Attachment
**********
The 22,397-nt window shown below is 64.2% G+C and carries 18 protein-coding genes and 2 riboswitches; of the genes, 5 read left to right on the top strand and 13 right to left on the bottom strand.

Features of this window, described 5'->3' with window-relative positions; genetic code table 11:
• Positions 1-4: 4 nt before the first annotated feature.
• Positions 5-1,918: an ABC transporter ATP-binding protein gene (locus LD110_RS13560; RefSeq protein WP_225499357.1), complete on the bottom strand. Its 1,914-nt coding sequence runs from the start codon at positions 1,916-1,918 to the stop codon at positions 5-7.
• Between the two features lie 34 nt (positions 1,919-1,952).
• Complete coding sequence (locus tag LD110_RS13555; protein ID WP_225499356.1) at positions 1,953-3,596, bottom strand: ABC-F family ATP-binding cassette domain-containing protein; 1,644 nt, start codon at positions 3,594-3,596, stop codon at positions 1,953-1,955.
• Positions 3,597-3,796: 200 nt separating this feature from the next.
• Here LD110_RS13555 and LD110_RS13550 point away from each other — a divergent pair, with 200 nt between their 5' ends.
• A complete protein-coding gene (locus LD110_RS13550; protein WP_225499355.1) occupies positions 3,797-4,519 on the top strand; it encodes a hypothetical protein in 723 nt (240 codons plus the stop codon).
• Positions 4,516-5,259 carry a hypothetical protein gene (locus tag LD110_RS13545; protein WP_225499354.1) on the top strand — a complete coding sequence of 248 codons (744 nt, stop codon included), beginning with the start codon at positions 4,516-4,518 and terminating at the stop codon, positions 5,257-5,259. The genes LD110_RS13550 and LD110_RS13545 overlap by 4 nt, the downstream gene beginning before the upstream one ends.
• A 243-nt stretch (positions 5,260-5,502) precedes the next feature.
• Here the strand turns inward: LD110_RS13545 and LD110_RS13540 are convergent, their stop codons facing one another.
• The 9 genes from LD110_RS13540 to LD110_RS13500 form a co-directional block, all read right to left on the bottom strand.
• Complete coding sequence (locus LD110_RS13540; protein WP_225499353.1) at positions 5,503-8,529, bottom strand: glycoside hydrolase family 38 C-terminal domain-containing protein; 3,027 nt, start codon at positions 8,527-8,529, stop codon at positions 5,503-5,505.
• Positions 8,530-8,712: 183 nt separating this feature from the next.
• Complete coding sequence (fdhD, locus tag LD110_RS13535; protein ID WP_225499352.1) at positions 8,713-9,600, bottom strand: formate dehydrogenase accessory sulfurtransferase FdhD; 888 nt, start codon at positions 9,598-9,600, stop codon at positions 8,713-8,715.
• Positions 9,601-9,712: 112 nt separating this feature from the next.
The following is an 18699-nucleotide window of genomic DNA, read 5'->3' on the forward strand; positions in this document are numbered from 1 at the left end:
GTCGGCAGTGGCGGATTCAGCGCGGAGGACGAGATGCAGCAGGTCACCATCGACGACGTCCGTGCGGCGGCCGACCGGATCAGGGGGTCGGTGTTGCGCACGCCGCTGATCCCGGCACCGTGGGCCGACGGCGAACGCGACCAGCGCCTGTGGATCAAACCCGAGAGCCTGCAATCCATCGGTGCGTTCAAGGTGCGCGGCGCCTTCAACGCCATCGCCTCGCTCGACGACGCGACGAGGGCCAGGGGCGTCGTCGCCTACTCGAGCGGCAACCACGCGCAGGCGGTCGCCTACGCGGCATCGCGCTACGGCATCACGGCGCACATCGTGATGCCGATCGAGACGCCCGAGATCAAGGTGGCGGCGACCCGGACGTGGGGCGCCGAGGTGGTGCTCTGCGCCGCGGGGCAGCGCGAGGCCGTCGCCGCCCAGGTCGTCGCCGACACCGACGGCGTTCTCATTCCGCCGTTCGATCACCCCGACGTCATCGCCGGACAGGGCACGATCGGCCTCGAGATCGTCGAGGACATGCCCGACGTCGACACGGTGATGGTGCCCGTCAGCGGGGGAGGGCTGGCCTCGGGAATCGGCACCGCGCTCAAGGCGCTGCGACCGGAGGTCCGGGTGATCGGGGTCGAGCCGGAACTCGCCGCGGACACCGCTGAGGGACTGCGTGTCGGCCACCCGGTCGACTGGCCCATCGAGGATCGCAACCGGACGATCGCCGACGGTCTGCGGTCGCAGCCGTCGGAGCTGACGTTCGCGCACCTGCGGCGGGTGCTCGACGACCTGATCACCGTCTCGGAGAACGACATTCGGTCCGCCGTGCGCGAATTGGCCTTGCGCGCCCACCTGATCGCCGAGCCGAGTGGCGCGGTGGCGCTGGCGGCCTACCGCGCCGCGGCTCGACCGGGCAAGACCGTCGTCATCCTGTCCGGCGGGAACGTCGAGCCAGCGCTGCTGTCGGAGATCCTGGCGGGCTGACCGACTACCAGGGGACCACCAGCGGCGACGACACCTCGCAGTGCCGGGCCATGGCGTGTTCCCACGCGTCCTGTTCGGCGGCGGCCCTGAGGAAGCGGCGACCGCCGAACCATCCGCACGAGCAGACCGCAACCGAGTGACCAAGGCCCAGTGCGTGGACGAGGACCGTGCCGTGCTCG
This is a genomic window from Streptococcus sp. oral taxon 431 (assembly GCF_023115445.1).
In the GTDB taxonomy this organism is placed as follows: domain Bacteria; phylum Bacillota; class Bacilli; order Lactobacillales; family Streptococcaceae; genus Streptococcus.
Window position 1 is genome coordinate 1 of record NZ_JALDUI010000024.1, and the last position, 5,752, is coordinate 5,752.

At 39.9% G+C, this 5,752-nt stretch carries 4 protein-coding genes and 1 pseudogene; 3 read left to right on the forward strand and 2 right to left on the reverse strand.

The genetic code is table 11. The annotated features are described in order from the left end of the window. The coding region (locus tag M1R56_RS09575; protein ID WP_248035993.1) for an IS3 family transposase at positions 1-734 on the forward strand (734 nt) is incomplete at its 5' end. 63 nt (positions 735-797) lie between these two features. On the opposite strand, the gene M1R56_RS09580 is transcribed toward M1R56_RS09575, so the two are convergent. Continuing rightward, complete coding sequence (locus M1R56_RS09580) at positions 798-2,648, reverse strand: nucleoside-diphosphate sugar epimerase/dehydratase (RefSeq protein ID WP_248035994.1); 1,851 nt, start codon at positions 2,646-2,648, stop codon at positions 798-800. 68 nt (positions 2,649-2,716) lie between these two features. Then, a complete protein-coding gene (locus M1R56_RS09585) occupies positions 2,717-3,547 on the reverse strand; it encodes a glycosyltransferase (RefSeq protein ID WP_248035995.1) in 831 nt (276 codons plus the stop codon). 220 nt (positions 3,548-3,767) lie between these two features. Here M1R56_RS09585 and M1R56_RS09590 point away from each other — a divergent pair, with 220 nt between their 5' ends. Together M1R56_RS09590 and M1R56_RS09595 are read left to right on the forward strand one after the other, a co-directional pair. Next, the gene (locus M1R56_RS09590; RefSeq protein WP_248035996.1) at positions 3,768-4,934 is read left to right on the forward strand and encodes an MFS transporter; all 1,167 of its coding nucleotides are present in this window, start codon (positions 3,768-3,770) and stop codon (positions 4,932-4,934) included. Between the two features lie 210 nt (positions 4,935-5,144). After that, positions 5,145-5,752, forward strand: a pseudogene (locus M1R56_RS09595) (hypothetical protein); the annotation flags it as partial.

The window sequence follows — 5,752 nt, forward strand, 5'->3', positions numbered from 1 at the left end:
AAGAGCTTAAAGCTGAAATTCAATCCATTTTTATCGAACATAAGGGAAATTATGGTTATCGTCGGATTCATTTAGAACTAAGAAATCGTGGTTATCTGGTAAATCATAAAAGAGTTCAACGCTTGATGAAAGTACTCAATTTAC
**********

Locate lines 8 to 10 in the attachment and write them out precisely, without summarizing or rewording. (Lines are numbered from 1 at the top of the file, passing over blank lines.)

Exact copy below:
• Here LD110_RS13555 and LD110_RS13550 point away from each other — a divergent pair, with 200 nt between their 5' ends.
• A complete protein-coding gene (locus LD110_RS13550; protein WP_225499355.1) occupies positions 3,797-4,519 on the top strand; it encodes a hypothetical protein in 723 nt (240 codons plus the stop codon).
• Positions 4,516-5,259 carry a hypothetical protein gene (locus tag LD110_RS13545; protein WP_225499354.1) on the top strand — a complete coding sequence of 248 codons (744 nt, stop codon included), beginning with the start codon at positions 4,516-4,518 and terminating at the stop codon, positions 5,257-5,259. The genes LD110_RS13550 and LD110_RS13545 overlap by 4 nt, the downstream gene beginning before the upstream one ends.